Optimizing mutagenesis Dose-response (killing) curves A high death rate alone is no guarantee of the occurrence of mutations in specific genes. Easily detectable changes such as mutations for resistance or re-version to auxotrophy are frequently used to optimize conditions for mutagenesis.
Selection of improved mutants Random selection Directed selection Rational selection
Selection of improved mutants - 1 Random selection: (1) 5-10 best strains are repeatedly mutated and selected; (2) Hundreds to thousands of isolates per mutation cycle must be tested (to screen a small number of survivors, about 20-50, after many different mutagen treatments and to continue mutating strains having small yield increases as quickly as possible is more economical); (3) With nonautomatic methods the number of isolates that can be tested per unit times is usually limited to 1000-2000 per week; (4) Two stages of screening (one fermentation sample per isolation in the first stage when the test error is smaller than the yield increase expected; 10-30% best isolates are tested in a second stage and the number of replicates are chosen statistically)
Selection of improved mutants - 2 Directed selection:
Selection of improved mutants - 3 Rational selection: (1) Antibiotic-resistant mutants: genetic marker / increased cell permeability / protein synthesis with a higher turnover; (2) Antimetabolite-resistant mutants: analog-resistant mutants can form an excess of metabolites, in some cases through changed regulatory mechanisms (elimination of allosteric inhibition, constitutive product formation); (3) Auxotrophs: products formed via branching biosynthetic pathways such as amino acids and nucleotides
Strategies for the genetic engineering Source of DNA Vectors Hosts Metabolic engineering
Source of DNA for the genetic engineering of bacteria 1.Donor chromosomal digest with restriction enzymes 2.Complimentary DNA (cDNA) with addition of linkers 3.Synthetic DNA
Vectors for the genetic engineering of bacteria 1.Plasmids: copy number, stability, selection markers, expression vectors (strong promoter and ribosome binding, regulatory switch) 2.Bacteriophages: useful cloning vectors, cosmid
Plasmid stability for the genetic engineering of bacteria 1.Structural instability: deletion and rearrangements of recombinant plasmids / careful construction of the plasmid and the placement of essential genes within it 2.Segregational instability: complete loss of a plasmid / careful construction of the plasmid and the placement of essential genes within it; maintained under continual selection; constructing so-called suicidal strains that require specific markers on the plasmid for survival (strains are constructed with a lethal marker in the chromosome and a repressor of this marker is located on the plasmid) 3.Integration of a gene(s) into the chromosome is normally the best solution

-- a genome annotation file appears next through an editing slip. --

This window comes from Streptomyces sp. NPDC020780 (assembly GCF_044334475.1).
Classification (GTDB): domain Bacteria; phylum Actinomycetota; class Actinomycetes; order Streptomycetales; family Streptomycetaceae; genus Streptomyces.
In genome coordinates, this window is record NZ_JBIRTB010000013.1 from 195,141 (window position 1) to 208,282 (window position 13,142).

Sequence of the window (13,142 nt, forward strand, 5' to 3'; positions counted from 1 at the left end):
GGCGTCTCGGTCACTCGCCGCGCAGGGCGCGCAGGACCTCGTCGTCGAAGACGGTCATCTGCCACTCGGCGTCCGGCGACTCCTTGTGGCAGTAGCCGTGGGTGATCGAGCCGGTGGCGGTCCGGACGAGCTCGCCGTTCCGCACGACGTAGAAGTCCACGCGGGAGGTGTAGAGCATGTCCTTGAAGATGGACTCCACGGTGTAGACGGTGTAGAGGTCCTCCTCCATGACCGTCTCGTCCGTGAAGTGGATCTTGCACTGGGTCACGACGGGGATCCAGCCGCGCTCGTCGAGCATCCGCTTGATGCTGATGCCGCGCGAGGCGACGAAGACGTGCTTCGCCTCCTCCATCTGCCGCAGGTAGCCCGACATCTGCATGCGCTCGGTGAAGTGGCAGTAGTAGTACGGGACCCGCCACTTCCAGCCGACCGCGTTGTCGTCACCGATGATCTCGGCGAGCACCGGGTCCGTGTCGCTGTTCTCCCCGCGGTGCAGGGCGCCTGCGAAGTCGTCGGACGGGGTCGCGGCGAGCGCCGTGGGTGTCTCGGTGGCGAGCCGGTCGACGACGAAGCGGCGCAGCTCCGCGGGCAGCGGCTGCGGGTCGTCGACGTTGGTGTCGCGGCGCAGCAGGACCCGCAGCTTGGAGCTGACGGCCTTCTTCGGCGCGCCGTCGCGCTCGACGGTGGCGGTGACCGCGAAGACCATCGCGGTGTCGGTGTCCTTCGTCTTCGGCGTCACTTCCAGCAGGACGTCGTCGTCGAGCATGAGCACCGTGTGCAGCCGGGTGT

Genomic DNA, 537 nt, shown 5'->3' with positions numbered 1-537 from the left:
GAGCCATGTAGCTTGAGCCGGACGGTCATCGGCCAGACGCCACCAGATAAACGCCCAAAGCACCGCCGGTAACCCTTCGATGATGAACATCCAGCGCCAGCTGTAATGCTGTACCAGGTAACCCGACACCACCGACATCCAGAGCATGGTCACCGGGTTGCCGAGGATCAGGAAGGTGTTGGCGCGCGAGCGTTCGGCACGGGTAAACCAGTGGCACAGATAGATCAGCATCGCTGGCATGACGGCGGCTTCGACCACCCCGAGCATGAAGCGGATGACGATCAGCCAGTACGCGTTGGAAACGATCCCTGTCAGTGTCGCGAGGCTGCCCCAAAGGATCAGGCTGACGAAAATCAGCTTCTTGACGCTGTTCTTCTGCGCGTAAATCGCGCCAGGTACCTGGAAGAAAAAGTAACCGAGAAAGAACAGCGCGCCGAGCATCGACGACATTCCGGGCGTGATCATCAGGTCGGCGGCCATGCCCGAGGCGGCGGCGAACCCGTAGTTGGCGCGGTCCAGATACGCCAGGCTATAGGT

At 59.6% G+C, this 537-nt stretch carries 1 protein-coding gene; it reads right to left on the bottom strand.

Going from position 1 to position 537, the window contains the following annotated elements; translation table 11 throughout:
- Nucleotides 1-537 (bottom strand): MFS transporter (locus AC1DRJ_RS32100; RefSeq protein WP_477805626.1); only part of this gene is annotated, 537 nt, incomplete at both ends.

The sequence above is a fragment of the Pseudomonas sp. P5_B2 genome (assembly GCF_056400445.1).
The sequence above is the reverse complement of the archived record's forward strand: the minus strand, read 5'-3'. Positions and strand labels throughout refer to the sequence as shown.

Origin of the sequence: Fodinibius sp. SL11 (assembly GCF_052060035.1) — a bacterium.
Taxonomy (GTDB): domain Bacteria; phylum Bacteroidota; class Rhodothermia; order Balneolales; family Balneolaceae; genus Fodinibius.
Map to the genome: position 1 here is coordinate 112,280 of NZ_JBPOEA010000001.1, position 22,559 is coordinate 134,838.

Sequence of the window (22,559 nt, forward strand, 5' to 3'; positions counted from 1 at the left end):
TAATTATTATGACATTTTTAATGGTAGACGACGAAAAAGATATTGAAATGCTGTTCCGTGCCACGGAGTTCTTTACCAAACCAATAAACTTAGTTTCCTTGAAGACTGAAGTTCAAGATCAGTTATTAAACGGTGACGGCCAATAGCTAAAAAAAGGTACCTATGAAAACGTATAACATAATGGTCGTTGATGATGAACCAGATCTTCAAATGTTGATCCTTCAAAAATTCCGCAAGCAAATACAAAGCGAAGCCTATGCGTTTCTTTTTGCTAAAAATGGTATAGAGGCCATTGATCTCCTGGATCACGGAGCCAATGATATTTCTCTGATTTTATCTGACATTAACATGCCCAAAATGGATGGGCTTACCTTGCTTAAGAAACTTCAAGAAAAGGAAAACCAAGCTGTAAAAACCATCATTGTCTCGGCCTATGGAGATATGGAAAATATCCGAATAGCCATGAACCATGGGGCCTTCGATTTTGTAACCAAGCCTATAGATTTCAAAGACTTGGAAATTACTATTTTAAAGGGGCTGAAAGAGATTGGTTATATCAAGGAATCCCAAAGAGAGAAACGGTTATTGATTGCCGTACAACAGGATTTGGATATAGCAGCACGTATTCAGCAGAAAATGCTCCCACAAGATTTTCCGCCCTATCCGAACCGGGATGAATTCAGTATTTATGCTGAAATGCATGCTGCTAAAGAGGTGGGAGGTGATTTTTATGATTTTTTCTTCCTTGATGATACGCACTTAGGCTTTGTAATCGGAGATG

Prokaryotic hosts for the genetic engineering Generally, G(-) bacteria are able to express genes from G(+) bacteria. However, the converse is not always as readily achievable. Secretion problems: inclusion body, periplasmic space in G(-) bacteria, leader peptide (signal sequence). Cell- wall-less bacteria (L-forms) or G(+) bacteria Instability of certain heterologous proteins within the host (proteases) Incorrect folding of the polypeptide that generates an inactive molecule, which may accumulate to form inclusion bodies within the cell Difficulties in achieving post-translational modification of proteins, such as cleavage, glycosylation or amidation
Eukaryotic hosts for the genetic engineering Saccharomyces cerevisiae (safe, vast amount of information, easily and cheaply grown on an industrial scale, relatively rapid growth rate and readily undergoes genetic manipulation / product yields are relatively low at 1-5% of total protein and some proteins are retained within the periplasm); Methylotrophic Pichia angusta (formerly Hansenula polymorpha) and Pichia pastoris (have strong inducible promoters, post-translational modifications similar to those performed by human cells, do not secrete many of their own proteins into the medium )
Metabolic engineering Complete sequencing of many microbial genomes of food grade organisms Relatively minor metabolic engineering has already been implemented to improve the production of existing metabolites, allow the production of new metabolites, impart new catabolic activities and improve fermentation performance Whole metabolic networks within a microorganism may be restructured and such extensive metabolic engineering has major implications within industrial microbiology